The Southwestern Historical Quarterly, Volume 45, July 1941 - April, 1942 Page: 255
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MEMBERSHIP OF THE 1833
CONVENTION OF TEXAS
E. W. WINKLER
The second convention of delegates of the people of Texas
met at San Felipe de Austin on April 1, 1833. The journal of
the convention was not printed. About the time the convention
adjourned, cholera appeared at the mouth of the Brazos, and
D. W. Anthony, who operated the only printing press in Texas,
was one of its victims.' The manuscript records of the conven-
tion have been lost. Consequently the sources usually consulted
for the names of delegates are wanting.
John Henry Brown states that the names of only about fifteen
of the delegates had been published by former writers. "Through
the memoranda of one of its members, Major James Kerr,"
Brown continues, "I am enabled to give what is believed to be
a full list of the delegates."2 Here follows a list of fifty-six
The work of the convention centered about a constitution for
the state of Texas separate from that of Coahuila. Sometime in
1833 this constitution was printed at the office of the Commercial
Bulletin in New Orleans in a pamphlet of fifteen pages, entitled
Constitution or Form of Government of the State of Texas.
Made in General Convention, in the town of San Felipe de
Austin, in the month of April, 1833. Copies of the pamphlet
are scarce, and have not been available to historians. The
earliest use of it was made by Eugene C. Barker.3 At the end
of this printed constitution appear the names of fifty-five dele-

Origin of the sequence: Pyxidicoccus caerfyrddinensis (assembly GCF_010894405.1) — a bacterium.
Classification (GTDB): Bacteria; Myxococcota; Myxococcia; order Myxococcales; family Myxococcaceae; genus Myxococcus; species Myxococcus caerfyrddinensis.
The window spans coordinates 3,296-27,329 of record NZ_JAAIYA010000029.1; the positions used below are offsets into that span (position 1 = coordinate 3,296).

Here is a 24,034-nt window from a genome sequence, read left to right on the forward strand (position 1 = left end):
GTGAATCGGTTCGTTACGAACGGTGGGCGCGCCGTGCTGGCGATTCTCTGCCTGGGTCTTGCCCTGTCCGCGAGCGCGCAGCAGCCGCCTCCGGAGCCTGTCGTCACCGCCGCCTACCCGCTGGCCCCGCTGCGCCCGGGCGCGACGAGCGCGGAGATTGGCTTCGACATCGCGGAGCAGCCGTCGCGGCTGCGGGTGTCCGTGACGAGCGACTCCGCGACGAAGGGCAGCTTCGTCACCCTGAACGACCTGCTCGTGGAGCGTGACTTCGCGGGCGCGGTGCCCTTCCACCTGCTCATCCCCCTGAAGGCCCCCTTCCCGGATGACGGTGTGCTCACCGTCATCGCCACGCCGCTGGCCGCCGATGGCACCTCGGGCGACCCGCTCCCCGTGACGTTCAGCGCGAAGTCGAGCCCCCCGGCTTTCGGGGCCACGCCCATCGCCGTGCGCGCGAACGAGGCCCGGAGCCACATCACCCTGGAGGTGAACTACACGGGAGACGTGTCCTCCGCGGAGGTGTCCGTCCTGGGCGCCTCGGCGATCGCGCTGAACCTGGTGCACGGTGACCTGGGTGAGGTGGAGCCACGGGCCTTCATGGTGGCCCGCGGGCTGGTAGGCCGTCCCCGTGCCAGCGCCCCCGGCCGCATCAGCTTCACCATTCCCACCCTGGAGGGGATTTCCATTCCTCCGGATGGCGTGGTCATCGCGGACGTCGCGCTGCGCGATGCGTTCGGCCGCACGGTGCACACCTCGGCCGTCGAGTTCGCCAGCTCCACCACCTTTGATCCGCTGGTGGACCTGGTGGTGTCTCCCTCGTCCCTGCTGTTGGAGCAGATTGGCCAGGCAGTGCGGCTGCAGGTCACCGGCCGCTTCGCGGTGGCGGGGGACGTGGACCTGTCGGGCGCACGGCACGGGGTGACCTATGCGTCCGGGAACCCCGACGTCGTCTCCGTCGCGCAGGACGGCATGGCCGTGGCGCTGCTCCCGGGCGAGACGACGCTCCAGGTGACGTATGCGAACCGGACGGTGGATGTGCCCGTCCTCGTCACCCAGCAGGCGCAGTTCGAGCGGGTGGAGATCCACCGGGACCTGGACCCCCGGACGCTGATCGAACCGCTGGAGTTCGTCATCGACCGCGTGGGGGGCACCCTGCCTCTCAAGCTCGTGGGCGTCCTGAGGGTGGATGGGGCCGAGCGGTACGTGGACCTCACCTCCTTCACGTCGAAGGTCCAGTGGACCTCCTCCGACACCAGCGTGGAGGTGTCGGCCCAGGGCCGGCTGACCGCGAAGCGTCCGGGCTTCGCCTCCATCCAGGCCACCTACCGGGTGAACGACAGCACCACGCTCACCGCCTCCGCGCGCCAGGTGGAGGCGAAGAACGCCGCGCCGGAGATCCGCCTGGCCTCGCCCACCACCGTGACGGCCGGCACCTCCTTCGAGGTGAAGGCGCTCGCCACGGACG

gates. This list differs very much from Brown's. Whether it
comprises the names of the entire membership of the conven-
1"Epidemic Cholera in Texas, 1833-1834," by J. Villasana Haggard, in
Southwestern Historical Quarterly, XL, 220.
2History of Texas, by John Henry Brown, St. Louis, c1892, Volume I,
pages 227-229. Reprinted in Raines' Year Book for Texas, 1901, p. 84.
"The Life of Stephen F. Austin. By Eugene C. Barker, Dallas, 1925.
p. 418. Barker points out the discrepancies between the list in Brown and
that signed to the constitution, but does not print the latter.
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Texas State Historical Association. The Southwestern Historical Quarterly, Volume 45, July 1941 - April, 1942, periodical, 1942; Austin, Texas. (texashistory.unt.edu/ark:/67531/metapth146053/m1/289/?rotate=90: accessed October 22, 2017), University of North Texas Libraries, The Portal to Texas History, texashistory.unt.edu; crediting Texas State Historical Association.